To what extent does the architecture of "The Plus" foster eco-friendly furniture making?
Kai-Uwe Bergmann: This kind of furniture production depends highly on the material used and the workflow because different materials need to be coordinated and then assembled. The building’s shape derives from this and also provides the name. Each wing has a specific function, such as warehousing or a section where materials are prepared for further processing. There’s thus optimal interaction between the four production units. Moreover, we’ve laid out color-coded routes in the factory that help reflect the production processes.
Let’s close by talking about a current BIG residential project, the "Sluishuis" in Amsterdam. Does the building’s expressive shape support its sustainability, or have you relied only on technical devices in this respect?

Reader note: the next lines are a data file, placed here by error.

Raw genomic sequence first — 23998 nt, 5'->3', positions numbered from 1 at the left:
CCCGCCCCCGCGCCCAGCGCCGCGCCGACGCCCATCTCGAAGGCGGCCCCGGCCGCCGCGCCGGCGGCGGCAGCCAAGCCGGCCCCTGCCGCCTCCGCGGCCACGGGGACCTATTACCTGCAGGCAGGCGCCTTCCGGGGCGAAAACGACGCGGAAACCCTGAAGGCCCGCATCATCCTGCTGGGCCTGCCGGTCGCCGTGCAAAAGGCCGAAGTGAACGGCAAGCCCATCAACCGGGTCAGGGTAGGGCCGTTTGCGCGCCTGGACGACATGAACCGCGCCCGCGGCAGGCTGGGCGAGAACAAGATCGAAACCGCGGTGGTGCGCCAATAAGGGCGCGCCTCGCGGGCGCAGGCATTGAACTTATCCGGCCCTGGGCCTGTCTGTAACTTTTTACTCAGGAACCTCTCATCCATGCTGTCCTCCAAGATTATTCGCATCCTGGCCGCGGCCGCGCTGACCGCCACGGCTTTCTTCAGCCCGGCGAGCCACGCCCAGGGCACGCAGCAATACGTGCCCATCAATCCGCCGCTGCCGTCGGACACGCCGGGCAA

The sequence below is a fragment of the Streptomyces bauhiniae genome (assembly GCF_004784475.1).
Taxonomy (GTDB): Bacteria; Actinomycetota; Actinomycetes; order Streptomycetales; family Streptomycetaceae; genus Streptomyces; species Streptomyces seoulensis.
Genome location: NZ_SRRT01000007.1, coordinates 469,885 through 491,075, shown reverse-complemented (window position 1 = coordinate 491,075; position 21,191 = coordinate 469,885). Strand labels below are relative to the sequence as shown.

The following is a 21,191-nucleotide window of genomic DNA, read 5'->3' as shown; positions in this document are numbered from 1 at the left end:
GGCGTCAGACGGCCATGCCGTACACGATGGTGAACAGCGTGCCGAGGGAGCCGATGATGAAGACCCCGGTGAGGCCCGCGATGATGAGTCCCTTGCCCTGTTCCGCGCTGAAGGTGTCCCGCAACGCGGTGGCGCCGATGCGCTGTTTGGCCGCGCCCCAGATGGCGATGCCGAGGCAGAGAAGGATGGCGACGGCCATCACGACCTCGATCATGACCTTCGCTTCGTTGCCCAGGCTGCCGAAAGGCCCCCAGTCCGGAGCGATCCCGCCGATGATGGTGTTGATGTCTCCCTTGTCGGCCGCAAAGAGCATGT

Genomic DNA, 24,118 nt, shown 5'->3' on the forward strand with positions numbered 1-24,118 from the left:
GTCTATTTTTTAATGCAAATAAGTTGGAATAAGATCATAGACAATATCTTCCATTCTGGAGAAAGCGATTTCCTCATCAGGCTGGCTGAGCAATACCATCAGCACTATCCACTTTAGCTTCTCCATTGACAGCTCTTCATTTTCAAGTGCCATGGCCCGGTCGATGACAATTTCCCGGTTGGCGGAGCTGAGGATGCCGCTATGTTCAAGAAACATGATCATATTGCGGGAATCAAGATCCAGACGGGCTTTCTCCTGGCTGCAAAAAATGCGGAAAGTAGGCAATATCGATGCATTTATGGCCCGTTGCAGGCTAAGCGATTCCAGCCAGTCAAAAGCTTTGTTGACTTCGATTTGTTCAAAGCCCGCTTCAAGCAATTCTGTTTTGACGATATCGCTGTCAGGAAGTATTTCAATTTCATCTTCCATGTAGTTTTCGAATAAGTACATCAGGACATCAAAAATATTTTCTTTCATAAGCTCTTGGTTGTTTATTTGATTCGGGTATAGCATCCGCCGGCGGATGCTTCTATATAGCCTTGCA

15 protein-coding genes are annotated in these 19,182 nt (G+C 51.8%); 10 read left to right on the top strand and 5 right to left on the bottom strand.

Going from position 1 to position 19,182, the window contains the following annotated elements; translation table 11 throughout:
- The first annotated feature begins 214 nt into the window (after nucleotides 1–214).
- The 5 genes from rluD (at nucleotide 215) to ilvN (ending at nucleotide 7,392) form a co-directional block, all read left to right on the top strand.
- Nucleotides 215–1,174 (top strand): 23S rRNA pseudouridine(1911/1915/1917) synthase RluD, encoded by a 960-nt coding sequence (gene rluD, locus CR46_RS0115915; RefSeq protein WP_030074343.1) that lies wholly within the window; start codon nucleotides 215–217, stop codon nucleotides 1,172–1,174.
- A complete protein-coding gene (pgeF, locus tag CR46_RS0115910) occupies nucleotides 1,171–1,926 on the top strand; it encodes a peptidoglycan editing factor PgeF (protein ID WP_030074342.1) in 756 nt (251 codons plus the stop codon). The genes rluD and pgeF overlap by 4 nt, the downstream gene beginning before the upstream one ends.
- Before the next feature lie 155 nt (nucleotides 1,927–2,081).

Kai-Uwe Bergmann: A dense residential block like the "Sluishuis" is much more sustainable than a series of detached houses, if only because it uses less ground. Added to which, this is a floating building. Similar to Zurich Airport, where we focused on the Swiss tradition of building with wood, we were strongly influenced here by the ability of Dutch engineers to create floating structures. In this regard, the building functions as a role model by showing how despite land being limited additional housing can be created. As a result, more land is freed up for agriculture and downtown there is more public space for the inhabitants. Not to forget that "Sluishuis" saves water, for example by using grey water. The building is also a very good example of "hedonistic sustainability" because in the very heart of Amsterdam you can sail a boat right into the inner courtyard of a residential block. Furthermore, it boasts spacious gardens that reference the Dutch gardening culture. In other words, the design takes up various elements of the local culture, translates them into architecture, and thus creates a place that is intended to be enjoyed thoroughly.
BIG. Formgiving. An Architectural Future History
BIG (Bjarke Ingels Group)
Softcover, 736 pages
BIG – Architektur und Baudetails / Architecture and Construction Details
Hardback, 192 pages